Proof Of Deposit - POD

AAA

DEFINITION of 'Proof Of Deposit - POD'

The verification that the dollar amount of a check or draft being deposited is correct. Proof of deposit is accomplished when the amount written on the check is compared to the amount on the deposit slip. This is the second step in the process of check presentation for payment after checks have been sorted by a reader-sorter machine.

INVESTOPEDIA EXPLAINS 'Proof Of Deposit - POD'

The proof of deposit is done after all of the checks have been separated by the sorting machine into either the "on us" category or "on them" category. This second step is the only procedure in the check processing process that is not completely automated. Check proofing is a manual process that is done after check sorting is complete and the routing and account numbers on the check have been recorded by the sorter.

RELATED TERMS
  1. Safe Deposit Box

    A box - usually located inside a bank - which is used to store ...
  2. Reservable Deposit

    A bank deposit subject to reserve requirements. Reserve requirements ...
  3. Deposit

    1. A transaction involving a transfer of funds to another party ...
  4. Bank

    A financial institution licensed as a receiver of deposits. There ...
  5. Term Deposit

    A deposit held at a financial institution that has a fixed term. ...
  6. Brokered Deposit

    A large-denomination bank deposit that is sold by a bank to a ...
RELATED FAQS
  1. What is the Central Registration Depository?

    The Central Registration Depository (CRD®) is an automated database used by the NASD and the NASAA to store and maintain ... Read Full Answer >>
  2. How does a depository bank benefit from issuing an ADR for a foreign company for ...

    For domestic investors the benefits of increasing the portion of their portfolio that they invest in foreign companies is ... Read Full Answer >>
  3. How is minimum transfer price calculated?

    A company that transfers goods between multiple divisions needs to establish a transfer price so that each division can track ... Read Full Answer >>
  4. What is the effective interest method of amortization?

    The effective interest method is an accounting practice used for discounting a bond. This method is used for bonds sold at ... Read Full Answer >>
  5. What does an unfavorable variance indicate to management?

    In managerial accounting, an unfavorable variance is discovered when a company's management performs a comparison between ... Read Full Answer >>
  6. Is there a way to include intangible assets in book-to-market ratio calculations?

    The book-to-market ratio is used in fundamental analysis to identify whether a company's securities are overvalued or undervalued. ... Read Full Answer >>
Related Articles
  1. Retirement

    Tired Of Banks? Try A Credit Union

    These nonprofit organizations can provide a range of services for lower fees.
  2. Personal Finance

    Get A Short-Term Advantage In The Money Market

    This investment vehicle is often the perfect stop-gap measure for growing your money.
  3. Insurance

    Your First Checking Account

    This owner's manual will show you what to expect from your bank.
  4. Options & Futures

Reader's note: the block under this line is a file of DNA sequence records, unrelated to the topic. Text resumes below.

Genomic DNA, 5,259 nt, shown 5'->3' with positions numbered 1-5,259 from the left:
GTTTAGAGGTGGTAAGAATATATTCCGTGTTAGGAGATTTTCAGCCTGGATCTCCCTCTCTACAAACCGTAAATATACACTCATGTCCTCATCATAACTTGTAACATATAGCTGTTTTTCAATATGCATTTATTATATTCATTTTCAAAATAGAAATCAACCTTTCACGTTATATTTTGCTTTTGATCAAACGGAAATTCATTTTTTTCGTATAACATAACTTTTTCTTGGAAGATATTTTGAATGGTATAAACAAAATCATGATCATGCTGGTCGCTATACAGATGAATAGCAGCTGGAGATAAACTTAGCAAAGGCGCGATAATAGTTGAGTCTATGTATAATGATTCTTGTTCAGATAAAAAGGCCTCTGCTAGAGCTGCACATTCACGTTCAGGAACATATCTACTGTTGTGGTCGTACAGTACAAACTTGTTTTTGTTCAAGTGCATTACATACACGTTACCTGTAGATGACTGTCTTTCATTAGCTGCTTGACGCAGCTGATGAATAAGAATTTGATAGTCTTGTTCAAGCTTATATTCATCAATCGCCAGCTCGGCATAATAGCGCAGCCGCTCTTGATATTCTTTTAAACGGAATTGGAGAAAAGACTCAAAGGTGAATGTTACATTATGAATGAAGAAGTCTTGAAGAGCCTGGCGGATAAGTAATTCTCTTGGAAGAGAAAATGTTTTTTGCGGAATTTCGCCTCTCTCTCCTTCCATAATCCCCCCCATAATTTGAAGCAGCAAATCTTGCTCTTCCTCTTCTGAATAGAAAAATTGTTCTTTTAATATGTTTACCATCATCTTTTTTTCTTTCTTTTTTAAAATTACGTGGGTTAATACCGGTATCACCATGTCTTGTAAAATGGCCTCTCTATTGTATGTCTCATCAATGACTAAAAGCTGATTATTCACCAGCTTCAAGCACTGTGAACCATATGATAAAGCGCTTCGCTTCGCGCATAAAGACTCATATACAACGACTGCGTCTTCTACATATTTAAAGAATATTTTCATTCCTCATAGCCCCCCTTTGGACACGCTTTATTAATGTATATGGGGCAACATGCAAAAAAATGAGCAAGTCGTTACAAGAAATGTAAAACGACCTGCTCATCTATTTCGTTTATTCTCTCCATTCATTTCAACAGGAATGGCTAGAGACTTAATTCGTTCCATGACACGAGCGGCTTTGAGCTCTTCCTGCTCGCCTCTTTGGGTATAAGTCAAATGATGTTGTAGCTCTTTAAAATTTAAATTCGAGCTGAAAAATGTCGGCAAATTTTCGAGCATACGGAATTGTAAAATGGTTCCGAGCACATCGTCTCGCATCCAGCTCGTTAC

Demystification Of Bank Accounts

    Find out which type of account suits your specific needs.
  5. Savings

    Explaining Term Deposits

    A term deposit (more often called a certificate of deposit or CD) is a deposit account that is made for a specific period of time.
  6. Economics

    Calculating Net Realizable Value

    An asset’s net realizable value is the amount a company should expect to receive once it sells or disposes of that asset, minus costs from its disposal.
  7. Savings

    Bank Lingo: Routing Number Vs. Account Number

    Each consumer bank account has its own personal ID. And so does the bank. How do these numbers function and how do they protect the account holder?
  8. Investing Basics

    Calculating Unlevered Free Cash Flow

    Unlevered free cash flow (UFCF) is the free cash flow of a business before interest payments.
  9. Taxes

    Understanding Write-Offs

    Write-off has different meanings depending on the context in which it is used, but generally refers to a reduction in value due to expense or loss.
  10. Economics

    What are Capital Goods?

    Capital goods are assets with a useful life of more than one year that are used for the production of income.

You May Also Like

Hot Definitions
  1. Social Security

    A United States federal program of social insurance and benefits developed in 1935. The Social Security program's benefits ...
  2. American Dream

    The belief that anyone, regardless of where they were born or what class they were born into, can attain their own version ...
  3. Multicurrency Note Facility

    A credit facility that finances short- to medium-term Euro notes. Multicurrency note facilities are denominated in many currencies. ...
  4. National Currency

    The currency or legal tender issued by a nation's central bank or monetary authority. The national currency of a nation is ...
  5. Treasury Yield

    The return on investment, expressed as a percentage, on the debt obligations of the U.S. government. Treasuries are considered ...
  6. Bund

    A bond issued by Germany's federal government, or the German word for "bond." Bunds are the German equivalent of U.S. Treasury ...
Trading Center
×

You are using adblocking software

Want access to all of Investopedia? Add us to your “whitelist”
so you'll never miss a feature!